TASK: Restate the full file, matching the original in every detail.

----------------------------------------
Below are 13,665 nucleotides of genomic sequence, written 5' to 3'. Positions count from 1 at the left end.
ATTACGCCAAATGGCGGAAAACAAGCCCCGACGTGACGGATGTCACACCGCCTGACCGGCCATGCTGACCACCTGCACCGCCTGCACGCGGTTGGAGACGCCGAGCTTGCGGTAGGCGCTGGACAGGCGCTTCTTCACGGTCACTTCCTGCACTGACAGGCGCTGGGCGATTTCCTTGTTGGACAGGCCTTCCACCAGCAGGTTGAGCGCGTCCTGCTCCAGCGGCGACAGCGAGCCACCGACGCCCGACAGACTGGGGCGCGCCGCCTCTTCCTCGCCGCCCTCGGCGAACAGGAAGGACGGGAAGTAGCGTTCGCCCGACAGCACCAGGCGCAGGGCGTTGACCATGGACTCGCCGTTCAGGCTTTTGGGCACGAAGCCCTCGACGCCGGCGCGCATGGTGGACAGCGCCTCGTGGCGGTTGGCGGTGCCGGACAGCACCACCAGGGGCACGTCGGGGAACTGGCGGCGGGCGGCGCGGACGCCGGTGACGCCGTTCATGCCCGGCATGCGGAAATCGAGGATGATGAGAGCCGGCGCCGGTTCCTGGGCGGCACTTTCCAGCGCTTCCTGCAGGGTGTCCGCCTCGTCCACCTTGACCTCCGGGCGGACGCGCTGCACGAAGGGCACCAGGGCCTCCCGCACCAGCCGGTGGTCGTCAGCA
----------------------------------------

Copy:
Below are 13,665 nucleotides of genomic sequence, written 5' to 3'. Positions count from 1 at the left end.
ATTACGCCAAATGGCGGAAAACAAGCCCCGACGTGACGGATGTCACACCGCCTGACCGGCCATGCTGACCACCTGCACCGCCTGCACGCGGTTGGAGACGCCGAGCTTGCGGTAGGCGCTGGACAGGCGCTTCTTCACGGTCACTTCCTGCACTGACAGGCGCTGGGCGATTTCCTTGTTGGACAGGCCTTCCACCAGCAGGTTGAGCGCGTCCTGCTCCAGCGGCGACAGCGAGCCACCGACGCCCGACAGACTGGGGCGCGCCGCCTCTTCCTCGCCGCCCTCGGCGAACAGGAAGGACGGGAAGTAGCGTTCGCCCGACAGCACCAGGCGCAGGGCGTTGACCATGGACTCGCCGTTCAGGCTTTTGGGCACGAAGCCCTCGACGCCGGCGCGCATGGTGGACAGCGCCTCGTGGCGGTTGGCGGTGCCGGACAGCACCACCAGGGGCACGTCGGGGAACTGGCGGCGGGCGGCGCGGACGCCGGTGACGCCGTTCATGCCCGGCATGCGGAAATCGAGGATGATGAGAGCCGGCGCCGGTTCCTGGGCGGCACTTTCCAGCGCTTCCTGCAGGGTGTCCGCCTCGTCCACCTTGACCTCCGGGCGGACGCGCTGCACGAAGGGCACCAGGGCCTCCCGCACCAGCCGGTGGTCGTCAGCA